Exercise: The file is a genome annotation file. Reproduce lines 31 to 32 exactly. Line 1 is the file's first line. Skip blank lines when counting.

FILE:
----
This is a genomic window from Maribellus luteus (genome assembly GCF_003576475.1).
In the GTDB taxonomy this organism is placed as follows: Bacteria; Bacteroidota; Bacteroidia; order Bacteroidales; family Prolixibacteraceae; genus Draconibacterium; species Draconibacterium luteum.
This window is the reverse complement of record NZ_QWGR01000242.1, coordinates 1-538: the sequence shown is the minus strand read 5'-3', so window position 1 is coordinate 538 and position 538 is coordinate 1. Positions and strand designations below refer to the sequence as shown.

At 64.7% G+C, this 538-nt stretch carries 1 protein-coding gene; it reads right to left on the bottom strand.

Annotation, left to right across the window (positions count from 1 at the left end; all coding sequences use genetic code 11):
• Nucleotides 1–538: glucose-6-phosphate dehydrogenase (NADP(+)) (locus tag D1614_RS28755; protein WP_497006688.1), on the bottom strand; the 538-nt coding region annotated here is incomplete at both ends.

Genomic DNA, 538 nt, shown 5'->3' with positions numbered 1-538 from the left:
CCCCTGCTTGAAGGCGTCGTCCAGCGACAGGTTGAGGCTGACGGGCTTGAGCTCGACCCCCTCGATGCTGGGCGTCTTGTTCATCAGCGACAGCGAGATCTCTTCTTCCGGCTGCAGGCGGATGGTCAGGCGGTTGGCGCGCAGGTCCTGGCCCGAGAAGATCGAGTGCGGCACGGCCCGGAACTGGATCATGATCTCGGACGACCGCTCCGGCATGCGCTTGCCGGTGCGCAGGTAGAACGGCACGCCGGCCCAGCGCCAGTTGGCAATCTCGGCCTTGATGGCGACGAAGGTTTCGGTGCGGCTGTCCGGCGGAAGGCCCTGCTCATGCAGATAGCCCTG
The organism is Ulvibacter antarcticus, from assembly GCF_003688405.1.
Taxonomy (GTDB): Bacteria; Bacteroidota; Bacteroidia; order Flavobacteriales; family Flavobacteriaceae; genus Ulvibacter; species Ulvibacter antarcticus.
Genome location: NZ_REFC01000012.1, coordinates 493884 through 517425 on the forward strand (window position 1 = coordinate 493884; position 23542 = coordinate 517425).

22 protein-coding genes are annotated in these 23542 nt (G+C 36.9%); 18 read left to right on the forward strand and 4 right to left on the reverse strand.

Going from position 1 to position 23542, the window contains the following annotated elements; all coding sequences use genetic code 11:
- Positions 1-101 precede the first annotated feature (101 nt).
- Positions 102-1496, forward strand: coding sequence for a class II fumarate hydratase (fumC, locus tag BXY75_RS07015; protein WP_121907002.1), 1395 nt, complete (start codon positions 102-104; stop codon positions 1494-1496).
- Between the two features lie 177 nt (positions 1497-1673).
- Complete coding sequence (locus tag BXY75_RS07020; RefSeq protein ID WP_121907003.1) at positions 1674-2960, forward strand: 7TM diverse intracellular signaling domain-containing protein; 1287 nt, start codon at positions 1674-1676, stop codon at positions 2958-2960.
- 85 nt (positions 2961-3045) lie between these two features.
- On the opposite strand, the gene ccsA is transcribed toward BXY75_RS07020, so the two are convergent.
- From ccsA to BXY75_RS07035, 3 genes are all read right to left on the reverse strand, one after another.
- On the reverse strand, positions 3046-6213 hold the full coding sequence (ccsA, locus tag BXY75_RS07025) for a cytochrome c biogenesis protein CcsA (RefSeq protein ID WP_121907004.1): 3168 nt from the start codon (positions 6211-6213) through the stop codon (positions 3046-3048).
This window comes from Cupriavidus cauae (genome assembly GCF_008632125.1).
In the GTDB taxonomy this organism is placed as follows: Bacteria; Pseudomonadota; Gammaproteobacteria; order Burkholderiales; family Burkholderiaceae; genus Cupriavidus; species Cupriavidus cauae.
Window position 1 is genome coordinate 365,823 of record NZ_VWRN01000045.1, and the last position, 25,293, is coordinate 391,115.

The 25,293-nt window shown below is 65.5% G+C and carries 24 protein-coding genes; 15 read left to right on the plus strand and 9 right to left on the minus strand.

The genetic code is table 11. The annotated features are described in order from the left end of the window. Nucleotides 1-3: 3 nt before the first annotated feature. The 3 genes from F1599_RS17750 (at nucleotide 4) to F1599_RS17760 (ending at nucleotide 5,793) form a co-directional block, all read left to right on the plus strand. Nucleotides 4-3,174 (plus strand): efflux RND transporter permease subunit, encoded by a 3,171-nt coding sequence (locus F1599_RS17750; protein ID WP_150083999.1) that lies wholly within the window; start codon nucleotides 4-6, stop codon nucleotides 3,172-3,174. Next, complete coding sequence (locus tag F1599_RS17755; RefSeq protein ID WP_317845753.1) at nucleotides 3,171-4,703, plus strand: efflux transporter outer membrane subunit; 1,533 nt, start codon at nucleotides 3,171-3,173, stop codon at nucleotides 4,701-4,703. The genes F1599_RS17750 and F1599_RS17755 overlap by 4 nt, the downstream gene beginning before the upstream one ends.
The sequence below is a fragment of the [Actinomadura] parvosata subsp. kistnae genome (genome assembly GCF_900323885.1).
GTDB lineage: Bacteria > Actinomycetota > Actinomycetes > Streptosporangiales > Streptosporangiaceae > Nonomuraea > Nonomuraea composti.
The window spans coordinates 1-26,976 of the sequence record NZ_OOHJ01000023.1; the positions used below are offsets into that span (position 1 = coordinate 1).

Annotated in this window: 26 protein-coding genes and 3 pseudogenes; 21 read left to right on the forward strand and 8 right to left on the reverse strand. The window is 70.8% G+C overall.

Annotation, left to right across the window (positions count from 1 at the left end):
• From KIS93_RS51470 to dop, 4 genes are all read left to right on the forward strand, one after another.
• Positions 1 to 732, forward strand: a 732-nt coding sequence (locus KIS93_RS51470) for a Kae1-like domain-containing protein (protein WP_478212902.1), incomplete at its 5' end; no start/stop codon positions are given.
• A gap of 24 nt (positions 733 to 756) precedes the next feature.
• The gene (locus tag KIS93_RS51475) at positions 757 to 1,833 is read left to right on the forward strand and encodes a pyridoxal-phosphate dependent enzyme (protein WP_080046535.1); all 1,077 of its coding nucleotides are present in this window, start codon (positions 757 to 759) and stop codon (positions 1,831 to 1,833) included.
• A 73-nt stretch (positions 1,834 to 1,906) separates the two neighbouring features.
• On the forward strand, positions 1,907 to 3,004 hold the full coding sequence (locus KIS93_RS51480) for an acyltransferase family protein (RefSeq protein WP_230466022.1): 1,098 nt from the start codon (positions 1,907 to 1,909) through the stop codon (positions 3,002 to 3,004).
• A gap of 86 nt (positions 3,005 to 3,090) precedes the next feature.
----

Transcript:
Annotation, left to right across the window (positions count from 1 at the left end):
• From KIS93_RS51470 to dop, 4 genes are all read left to right on the forward strand, one after another.